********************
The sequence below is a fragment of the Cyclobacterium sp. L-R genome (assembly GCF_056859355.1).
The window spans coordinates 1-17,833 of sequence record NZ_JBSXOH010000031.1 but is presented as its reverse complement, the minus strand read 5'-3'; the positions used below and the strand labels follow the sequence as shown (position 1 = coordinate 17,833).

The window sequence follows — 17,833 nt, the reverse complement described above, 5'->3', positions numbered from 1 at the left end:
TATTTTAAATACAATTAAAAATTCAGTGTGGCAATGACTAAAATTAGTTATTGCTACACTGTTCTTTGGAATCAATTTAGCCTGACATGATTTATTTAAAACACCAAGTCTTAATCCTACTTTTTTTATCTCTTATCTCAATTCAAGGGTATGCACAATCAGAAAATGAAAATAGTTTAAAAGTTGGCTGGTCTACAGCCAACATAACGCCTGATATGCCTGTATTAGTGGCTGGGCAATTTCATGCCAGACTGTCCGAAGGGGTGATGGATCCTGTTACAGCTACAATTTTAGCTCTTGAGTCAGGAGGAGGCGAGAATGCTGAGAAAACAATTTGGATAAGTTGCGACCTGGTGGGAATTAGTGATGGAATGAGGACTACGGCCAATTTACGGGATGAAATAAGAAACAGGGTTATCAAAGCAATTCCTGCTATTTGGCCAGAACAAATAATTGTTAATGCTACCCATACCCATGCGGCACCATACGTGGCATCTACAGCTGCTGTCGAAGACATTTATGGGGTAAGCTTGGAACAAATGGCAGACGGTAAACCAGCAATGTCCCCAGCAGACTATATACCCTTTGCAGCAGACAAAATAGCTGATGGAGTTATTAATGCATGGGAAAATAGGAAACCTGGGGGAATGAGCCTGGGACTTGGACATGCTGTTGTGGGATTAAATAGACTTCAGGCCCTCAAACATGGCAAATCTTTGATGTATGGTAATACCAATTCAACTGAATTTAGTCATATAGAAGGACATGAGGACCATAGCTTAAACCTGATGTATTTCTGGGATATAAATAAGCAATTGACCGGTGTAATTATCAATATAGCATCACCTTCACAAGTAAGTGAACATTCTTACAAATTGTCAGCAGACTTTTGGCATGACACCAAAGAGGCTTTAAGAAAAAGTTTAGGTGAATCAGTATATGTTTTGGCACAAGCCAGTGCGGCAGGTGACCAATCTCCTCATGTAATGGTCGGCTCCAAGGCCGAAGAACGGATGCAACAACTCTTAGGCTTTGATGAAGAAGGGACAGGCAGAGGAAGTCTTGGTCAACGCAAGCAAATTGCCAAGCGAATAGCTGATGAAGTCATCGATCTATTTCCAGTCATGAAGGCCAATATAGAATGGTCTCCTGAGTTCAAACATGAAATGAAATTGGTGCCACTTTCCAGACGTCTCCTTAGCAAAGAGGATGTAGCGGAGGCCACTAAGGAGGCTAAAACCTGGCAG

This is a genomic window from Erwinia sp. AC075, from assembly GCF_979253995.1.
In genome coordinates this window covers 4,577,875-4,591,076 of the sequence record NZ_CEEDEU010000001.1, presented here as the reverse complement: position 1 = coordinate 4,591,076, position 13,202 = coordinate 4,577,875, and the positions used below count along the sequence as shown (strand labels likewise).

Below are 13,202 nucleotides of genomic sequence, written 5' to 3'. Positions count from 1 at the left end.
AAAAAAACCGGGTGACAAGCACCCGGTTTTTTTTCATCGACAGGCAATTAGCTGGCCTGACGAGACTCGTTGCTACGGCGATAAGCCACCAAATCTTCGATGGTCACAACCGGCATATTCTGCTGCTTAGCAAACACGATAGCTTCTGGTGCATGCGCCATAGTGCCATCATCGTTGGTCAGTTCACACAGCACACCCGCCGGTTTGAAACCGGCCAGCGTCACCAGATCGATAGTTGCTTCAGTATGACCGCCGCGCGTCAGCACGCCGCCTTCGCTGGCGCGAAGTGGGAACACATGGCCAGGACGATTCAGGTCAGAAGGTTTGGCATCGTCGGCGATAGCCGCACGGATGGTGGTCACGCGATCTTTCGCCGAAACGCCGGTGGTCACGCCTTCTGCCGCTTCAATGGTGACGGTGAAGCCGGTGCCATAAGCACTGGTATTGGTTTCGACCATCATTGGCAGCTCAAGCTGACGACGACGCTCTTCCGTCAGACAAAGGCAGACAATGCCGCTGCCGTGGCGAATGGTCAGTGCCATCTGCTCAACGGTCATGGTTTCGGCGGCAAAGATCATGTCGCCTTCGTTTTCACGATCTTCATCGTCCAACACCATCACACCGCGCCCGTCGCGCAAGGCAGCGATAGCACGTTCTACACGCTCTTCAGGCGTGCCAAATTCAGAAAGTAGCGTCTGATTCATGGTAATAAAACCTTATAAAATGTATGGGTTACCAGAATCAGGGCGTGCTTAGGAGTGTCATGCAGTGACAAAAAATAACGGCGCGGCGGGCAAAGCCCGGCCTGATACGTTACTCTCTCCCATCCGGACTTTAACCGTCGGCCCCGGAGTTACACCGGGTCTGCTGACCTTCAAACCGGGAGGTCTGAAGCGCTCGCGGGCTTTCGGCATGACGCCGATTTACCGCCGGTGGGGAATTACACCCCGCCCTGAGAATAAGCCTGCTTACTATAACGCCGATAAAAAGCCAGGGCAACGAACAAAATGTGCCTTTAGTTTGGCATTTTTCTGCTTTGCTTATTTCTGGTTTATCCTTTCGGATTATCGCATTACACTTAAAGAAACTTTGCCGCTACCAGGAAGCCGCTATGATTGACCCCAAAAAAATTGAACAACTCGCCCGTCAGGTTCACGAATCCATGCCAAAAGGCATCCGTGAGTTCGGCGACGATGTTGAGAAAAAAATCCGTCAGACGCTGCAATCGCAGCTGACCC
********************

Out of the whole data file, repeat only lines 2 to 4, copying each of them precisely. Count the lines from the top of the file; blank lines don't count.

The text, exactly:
The window spans coordinates 1-17,833 of sequence record NZ_JBSXOH010000031.1 but is presented as its reverse complement, the minus strand read 5'-3'; the positions used below and the strand labels follow the sequence as shown (position 1 = coordinate 17,833).

The window sequence follows — 17,833 nt, the reverse complement described above, 5'->3', positions numbered from 1 at the left end:
TATTTTAAATACAATTAAAAATTCAGTGTGGCAATGACTAAAATTAGTTATTGCTACACTGTTCTTTGGAATCAATTTAGCCTGACATGATTTATTTAAAACACCAAGTCTTAATCCTACTTTTTTTATCTCTTATCTCAATTCAAGGGTATGCACAATCAGAAAATGAAAATAGTTTAAAAGTTGGCTGGTCTACAGCCAACATAACGCCTGATATGCCTGTATTAGTGGCTGGGCAATTTCATGCCAGACTGTCCGAAGGGGTGATGGATCCTGTTACAGCTACAATTTTAGCTCTTGAGTCAGGAGGAGGCGAGAATGCTGAGAAAACAATTTGGATAAGTTGCGACCTGGTGGGAATTAGTGATGGAATGAGGACTACGGCCAATTTACGGGATGAAATAAGAAACAGGGTTATCAAAGCAATTCCTGCTATTTGGCCAGAACAAATAATTGTTAATGCTACCCATACCCATGCGGCACCATACGTGGCATCTACAGCTGCTGTCGAAGACATTTATGGGGTAAGCTTGGAACAAATGGCAGACGGTAAACCAGCAATGTCCCCAGCAGACTATATACCCTTTGCAGCAGACAAAATAGCTGATGGAGTTATTAATGCATGGGAAAATAGGAAACCTGGGGGAATGAGCCTGGGACTTGGACATGCTGTTGTGGGATTAAATAGACTTCAGGCCCTCAAACATGGCAAATCTTTGATGTATGGTAATACCAATTCAACTGAATTTAGTCATATAGAAGGACATGAGGACCATAGCTTAAACCTGATGTATTTCTGGGATATAAATAAGCAATTGACCGGTGTAATTATCAATATAGCATCACCTTCACAAGTAAGTGAACATTCTTACAAATTGTCAGCAGACTTTTGGCATGACACCAAAGAGGCTTTAAGAAAAAGTTTAGGTGAATCAGTATATGTTTTGGCACAAGCCAGTGCGGCAGGTGACCAATCTCCTCATGTAATGGTCGGCTCCAAGGCCGAAGAACGGATGCAACAACTCTTAGGCTTTGATGAAGAAGGGACAGGCAGAGGAAGTCTTGGTCAACGCAAGCAAATTGCCAAGCGAATAGCTGATGAAGTCATCGATCTATTTCCAGTCATGAAGGCCAATATAGAATGGTCTCCTGAGTTCAAACATGAAATGAAATTGGTGCCACTTTCCAGACGTCTCCTTAGCAAAGAGGATGTAGCGGAGGCCACTAAGGAGGCTAAAACCTGGCAG